Have you ever wondered if career success looks the same across the world? The answer is both yes and no. NIU Professor of Management, Jon Briscoe, who teaches several courses in management has spent considerable time finding out these answers. The international research consortium 5C Group, which Professor Briscoe leads, interviewed over 200 people across 12 countries to find out how they defined career success and how they managed their careers. Professor Briscoe participated in the interview process in the U.S., Malaysia, Mexico and South Africa. Based upon the interviews, dozens of definitions of career success were then used to survey a wide variety of employees across 30 countries. It turned out that there are seven meanings of career success that are shared in each of these countries: financial achievement, financial security, learning and development, work-life balance, positive relationships, positive impact and entrepreneurship.
While these seven meanings of career success are shared across the world, it does not mean they have the same impact. In a recent symposium at the Academy of Management meetings which was recognized as the best international symposium of the meetings, Briscoe and colleagues presented evidence that in individualistic countries like the U.S. work engagement was more dependent upon a sense of fulfilling learning and development needs, whereas in more collectivist countries (e.g. Argentina, Japan) work engagement resulted more from fulfilling work-life balance.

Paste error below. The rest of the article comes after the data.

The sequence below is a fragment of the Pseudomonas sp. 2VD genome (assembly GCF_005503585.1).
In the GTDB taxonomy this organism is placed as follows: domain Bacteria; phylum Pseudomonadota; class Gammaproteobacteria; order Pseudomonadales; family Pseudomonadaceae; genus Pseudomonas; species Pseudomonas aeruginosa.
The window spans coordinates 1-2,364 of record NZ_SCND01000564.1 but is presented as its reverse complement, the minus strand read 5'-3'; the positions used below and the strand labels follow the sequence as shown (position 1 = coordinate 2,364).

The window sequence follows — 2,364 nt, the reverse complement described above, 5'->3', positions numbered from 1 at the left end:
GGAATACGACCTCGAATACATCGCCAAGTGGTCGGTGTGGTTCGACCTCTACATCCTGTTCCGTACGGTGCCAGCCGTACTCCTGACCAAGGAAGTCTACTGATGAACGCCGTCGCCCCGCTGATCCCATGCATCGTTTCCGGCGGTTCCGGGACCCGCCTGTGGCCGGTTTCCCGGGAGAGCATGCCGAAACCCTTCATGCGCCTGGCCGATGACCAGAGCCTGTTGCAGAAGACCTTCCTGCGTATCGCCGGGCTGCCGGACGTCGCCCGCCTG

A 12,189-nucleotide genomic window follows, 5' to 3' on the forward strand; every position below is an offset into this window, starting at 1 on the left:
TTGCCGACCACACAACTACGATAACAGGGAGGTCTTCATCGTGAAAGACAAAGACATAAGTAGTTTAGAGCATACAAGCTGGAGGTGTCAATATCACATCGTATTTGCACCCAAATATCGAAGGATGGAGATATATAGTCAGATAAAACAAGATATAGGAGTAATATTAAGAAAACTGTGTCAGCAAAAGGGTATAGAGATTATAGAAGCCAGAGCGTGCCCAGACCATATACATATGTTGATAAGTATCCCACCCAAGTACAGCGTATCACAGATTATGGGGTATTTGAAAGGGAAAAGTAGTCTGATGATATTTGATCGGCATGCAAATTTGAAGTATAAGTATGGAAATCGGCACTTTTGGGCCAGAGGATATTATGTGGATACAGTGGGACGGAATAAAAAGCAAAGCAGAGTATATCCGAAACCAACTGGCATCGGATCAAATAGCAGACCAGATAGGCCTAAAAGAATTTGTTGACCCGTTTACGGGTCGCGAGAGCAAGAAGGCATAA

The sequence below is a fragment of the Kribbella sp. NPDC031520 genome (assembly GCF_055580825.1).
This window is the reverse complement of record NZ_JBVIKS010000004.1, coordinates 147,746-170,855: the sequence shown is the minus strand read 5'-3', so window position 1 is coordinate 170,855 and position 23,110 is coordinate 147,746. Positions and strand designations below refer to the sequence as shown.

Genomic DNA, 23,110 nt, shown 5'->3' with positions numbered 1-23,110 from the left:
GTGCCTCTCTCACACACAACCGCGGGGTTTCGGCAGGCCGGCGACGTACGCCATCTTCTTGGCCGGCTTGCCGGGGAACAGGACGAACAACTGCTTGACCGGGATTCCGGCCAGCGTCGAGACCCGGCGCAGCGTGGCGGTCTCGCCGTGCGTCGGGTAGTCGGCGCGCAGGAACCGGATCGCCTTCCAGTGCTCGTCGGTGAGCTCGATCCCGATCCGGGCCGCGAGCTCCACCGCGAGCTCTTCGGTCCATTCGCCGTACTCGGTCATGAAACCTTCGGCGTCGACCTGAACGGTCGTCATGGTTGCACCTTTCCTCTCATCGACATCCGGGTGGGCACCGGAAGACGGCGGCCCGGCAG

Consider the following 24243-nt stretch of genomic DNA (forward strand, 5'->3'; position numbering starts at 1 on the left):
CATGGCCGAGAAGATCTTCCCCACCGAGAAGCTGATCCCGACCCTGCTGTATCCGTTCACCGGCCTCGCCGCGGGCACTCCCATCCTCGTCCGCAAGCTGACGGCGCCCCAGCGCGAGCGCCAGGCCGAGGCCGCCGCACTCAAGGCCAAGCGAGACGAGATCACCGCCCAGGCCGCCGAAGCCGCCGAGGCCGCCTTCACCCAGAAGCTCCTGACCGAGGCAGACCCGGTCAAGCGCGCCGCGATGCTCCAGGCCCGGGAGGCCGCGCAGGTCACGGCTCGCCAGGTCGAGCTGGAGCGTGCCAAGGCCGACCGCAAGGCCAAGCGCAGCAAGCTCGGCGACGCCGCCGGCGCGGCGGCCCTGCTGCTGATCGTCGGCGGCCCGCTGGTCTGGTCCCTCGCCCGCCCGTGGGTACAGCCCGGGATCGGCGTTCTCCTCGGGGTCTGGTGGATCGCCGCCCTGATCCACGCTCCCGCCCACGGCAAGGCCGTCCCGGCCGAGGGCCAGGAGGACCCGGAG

Early in the research process on careers around the world, Professor Briscoe and his research assistant Julie Unite found that in spite of drastic contextual differences, people who managed career transitions well in South Africa and the United States had certain things in common. First, they often had a mentor or outsider help them see their routine in a new way and challenge the process. Second, they took a proactive versus reactive or passive approach to their new role. And, finally, the demonstrated a learning orientation rather than a performance orientation to their job. These collective features allowed them to not only perform better, but to harvest lessons better from one role into the next.
Professor Briscoe was able to directly utilize much of his research into leadership education at NIU, teaching students ways to be proactive, learning-driven, and relational in their career and leadership development.